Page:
Jesus Prayer For Himself

W. Terry Varner
January 26, 2014

John 17 is one of the most remarkable chapter in the entire Bible. It is the longest of all of the Lord’s prayers. It was prayed after He observed the Passover and before He instituted the Lord’s Supper. Ahead of Him was the cross with all of its agony and shame.

This High Priestly prayer marks the end of our Lord’s earthly ministry and looks forward—beyond the cross and its subsequent events—to the greater work which now becomes the responsibility of His apostles and those who later believe [church/kingdom] on Him through their word (John 17:20-21).

John 17 is rightly called “The Lord’s Prayer” or “The High Priestly Prayer” because our Lord reveals His soul to God in the presence of His apostles. In John 17:1-5, He prays for Himself. With His farewell discourse ending with His claim, “I have overcome the world” (John 16:33), Jesus begins with petitions to God for Himself concerning the events to follow.

The Glory of the Cross (John 17:1). With His eyes lifted toward heaven, He addresses God simply as, “Father.” He glories positively in “the hour is come.” This was a phrase echoed in John 12:23, 27; 13:1; and 16:32. The phrase is set in contrast with the negative phrase, “mine hour is not yet come” (John 2:4; 7:6, 8, 30; 8:20; 12:23, and 13:31). The negative phrase refers to His preparatory work; i.e. ministry. The positive phrase refers to the finality of His mission. The “hour” is the supreme hour in the history of the world and refers to the group of events culminating in His death, burial, resurrection, ascension, and coronation. The “Hour” represents a number of important biblical facts:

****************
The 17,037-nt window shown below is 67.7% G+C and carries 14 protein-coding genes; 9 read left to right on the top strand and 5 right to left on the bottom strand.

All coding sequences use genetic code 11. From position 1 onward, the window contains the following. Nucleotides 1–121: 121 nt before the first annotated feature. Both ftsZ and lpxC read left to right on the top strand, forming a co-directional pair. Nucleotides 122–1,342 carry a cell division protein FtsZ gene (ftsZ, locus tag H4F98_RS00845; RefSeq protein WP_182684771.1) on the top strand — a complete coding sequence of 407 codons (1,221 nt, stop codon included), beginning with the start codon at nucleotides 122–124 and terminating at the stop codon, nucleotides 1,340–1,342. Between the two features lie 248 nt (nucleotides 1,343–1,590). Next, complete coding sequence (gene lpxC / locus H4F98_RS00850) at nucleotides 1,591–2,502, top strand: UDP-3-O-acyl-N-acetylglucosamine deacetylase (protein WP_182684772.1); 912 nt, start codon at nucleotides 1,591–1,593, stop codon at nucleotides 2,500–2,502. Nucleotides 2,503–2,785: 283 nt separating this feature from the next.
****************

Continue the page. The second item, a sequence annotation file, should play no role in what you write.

(1) The “Hour” of fulfillment of Old Testament prophecy (Matt. 5:17-18; Luke 24:25-27). (2) The “Hour” when the true Passover would be sacrificed (1 Cor. 5:7; Heb. 9:26; Rev. 12:11). (3) The “Hour” of His dying to take away the sins of the world (John 1:29, 36). (4) The “Hour” of His overcoming and defeating the prince of the world, the devil (John 16:11; Heb. 2:14). (5) The “Hour” when the Old Covenant would end (Eph. 2:11-22; Col. 2:14; Zech. 11:10-13; Amos 8:1-2, 9). (6) The “Hour” of His ushering in the New Covenant (Jer. 31:31-33; Heb. 8:6-13; 10:9). (7) The “Hour” of His conquering death and hades (Matt. 16:18; Rev. 1:18; 1 Cor. 15:55). (8) The “Hour” of His coming coronation (Dan. 7:13-14; Acts 2:32-36).

The Glory of His Authority (John 17:2). Jesus had been given “power of all flesh.” This suggests two vital thoughts: (1) His “power” was God-given and (2) His “power” is over all men; i.e. all men are subject or amenable to the authority of Jesus (Cf. Matt. 28:18-20; Mark 16:15-16).

The cross, which was yet to come and by which He would be glorified, was not considered a defeat but a victory. It was important that He die so “that He should give eternal life” to man.

The Glory of Eternal Life (John 17:3). His prayer shows the fundamental purpose of eternal life, “that they might know the only true God and Jesus Christ, whom You nave sent.” Both the Father and the Son are objects of the knowledge that leads to eternal life.

Inherent in the word “know” is the idea of “believing” in Him or “obeying” Him, as mental assent alone is not sufficient to have the “hope of eternal life” (Titus 1:2).

The Glory of Exaltation (John 17:4-5). John 17:4 refers to what He already did in His earthly ministry. John 17:5 refers to that which is yet to be faithfully accomplished. He asks that His former glory, enjoyed with the Father in His pre-existent state be restored.